More Certainty And Transparency For Clean Energy Investors

10 November 2021

First published in The Australian Financial Review

An underappreciated development from the Glasgow climate conference was the steps taken by our independent financial regulators towards providing more guidance on climate-related risks to our financial system and our economy.





An underappreciated development from the Glasgow climate conference was the steps taken by our independent financial regulators towards providing more guidance on climate-related risks to our financial system and our economy.

This is a really welcome and important move towards unlocking more investment, jobs and opportunities from cleaner and cheaper energy.

Investors have been leading the way in ensuring there is greater transparency and accountability about these risks, but there’s only so much that they can do when the existing reporting framework is insufficient, inconsistent, and inadequate.

Labor understands these frustrations and we want to see clearer guidance from regulators and government about what companies should be reporting.

Like the Reserve Bank and APRA, we’d like to see disclosures that are more usable, credible and comparable.

This would set a baseline, all around the world, that we can measure ourselves against and will help investors make informed decisions.

We know climate change poses a risk to the entire financial system, and countries like New Zealand and the United Kingdom have already embraced comprehensive reporting systems.

More and more companies are committing to net-zero emissions and have established targets and plans to get them there.

Employers and regulators are leading the way where Scott Morrison, Barnaby Joyce and Josh Frydenberg have not, and cannot, because of internal political divisions in the Coalition parties.

Labor will take responsibility and provide leadership here where it has been missing.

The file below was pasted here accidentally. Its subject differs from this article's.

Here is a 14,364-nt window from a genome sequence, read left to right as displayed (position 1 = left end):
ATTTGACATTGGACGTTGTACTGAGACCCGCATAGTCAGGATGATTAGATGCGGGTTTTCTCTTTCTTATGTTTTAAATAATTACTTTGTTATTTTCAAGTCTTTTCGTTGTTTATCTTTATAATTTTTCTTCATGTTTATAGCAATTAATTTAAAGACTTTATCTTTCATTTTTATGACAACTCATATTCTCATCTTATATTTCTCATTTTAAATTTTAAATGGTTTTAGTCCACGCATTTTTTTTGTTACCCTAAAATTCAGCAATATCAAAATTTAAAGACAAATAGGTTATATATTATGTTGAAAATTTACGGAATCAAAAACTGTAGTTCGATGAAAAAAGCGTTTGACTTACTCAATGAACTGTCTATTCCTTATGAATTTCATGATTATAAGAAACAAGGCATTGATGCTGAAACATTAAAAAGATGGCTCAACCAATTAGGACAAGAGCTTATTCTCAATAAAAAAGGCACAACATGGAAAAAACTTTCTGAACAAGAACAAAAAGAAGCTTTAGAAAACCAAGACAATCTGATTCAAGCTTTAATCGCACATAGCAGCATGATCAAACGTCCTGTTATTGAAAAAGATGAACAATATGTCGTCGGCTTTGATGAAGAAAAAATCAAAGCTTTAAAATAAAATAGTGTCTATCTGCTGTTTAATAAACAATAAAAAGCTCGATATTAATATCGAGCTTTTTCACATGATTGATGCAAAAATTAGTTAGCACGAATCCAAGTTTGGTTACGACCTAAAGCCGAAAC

But a lack of consistent and transparent information is only part of the story.

The Liberals’ and Nationals’ 22 ‘policies’ in 8 years have created serious and damaging uncertainty for investors.

Then when investors desperately needed a plan, in the lead-up to Glasgow, all they got from the Prime Minister was a pamphlet.

The headline in the Financial Review said it all: “’Whack-weary’ CEOs lament paralysing effect of Morrison carbon plan”.

Policy uncertainty pushes up the price of finance. That pushes up the price of new projects and technology, stifles innovation, puts upward pressure on energy costs, and means investors are increasingly needing to look offshore.

We know the market is there for renewable energy investments in Australia, we see it all around the world.  

But we’ve been bucking the global trend – losing another race we should be winning.

What our nation desperately needs is political leadership, policy stability, and clear and ambitious targets and policies, which create certainty for investors to follow.

Economic modelling for the Investor Group on Climate Change suggests Australia would create $63 billion in fresh investment opportunities over the next five years by strengthening climate targets and policies in line with reaching net-zero emissions by mid-century.

And stronger 2030 policies can unlock $131 billion investment in clean industries and new jobs by the end of the decade.

In a recent survey, 70 per cent of Australian investors, managing more than a trillion dollars in total, highlighted policy uncertainty as a key barrier to investment, up from 40 per cent last year.

This is a devastating vote of no confidence in Scott Morrison and Josh Frydenberg and the wasted decade of missed opportunities the Coalition has presided over.

As the Business Council of Australia modelling has demonstrated, taking meaningful action on cleaner and cheaper energy will not cost jobs and economic activity – it will create jobs and opportunities right around Australia, and especially in the regions.

Super funds recognise this and are investing in the transition to a more sustainable, low-carbon global economy – but nowhere near as much as they’d like to, and nowhere near enough here at home.

With Australia’s superannuation assets set to grow from $3.3 trillion today to around $34 trillion by 2060, super should be central to the recovery.

But that won’t happen without political leadership and the policies these investors themselves are telling us they need to help support more jobs and opportunities in more parts of the country.

Just last month the RBA warned that international investors are increasingly adjusting their portfolios in response to climate risks and that Australia risks facing increasingly higher costs in relation to emissions-intensive activities.

So we have no more time to waste.

Sunlight isn’t only good for generating cleaner and cheaper energy.

Shining the light of transparency and creating more certainty for investors is also key to ensuring our economy is stronger and more productive after COVID than it was before.

Jim Chalmers is Labor’s federal Shadow Treasurer

This opinion piece was first published in The Australian Financial Review on Wednesday, 10 November 2021.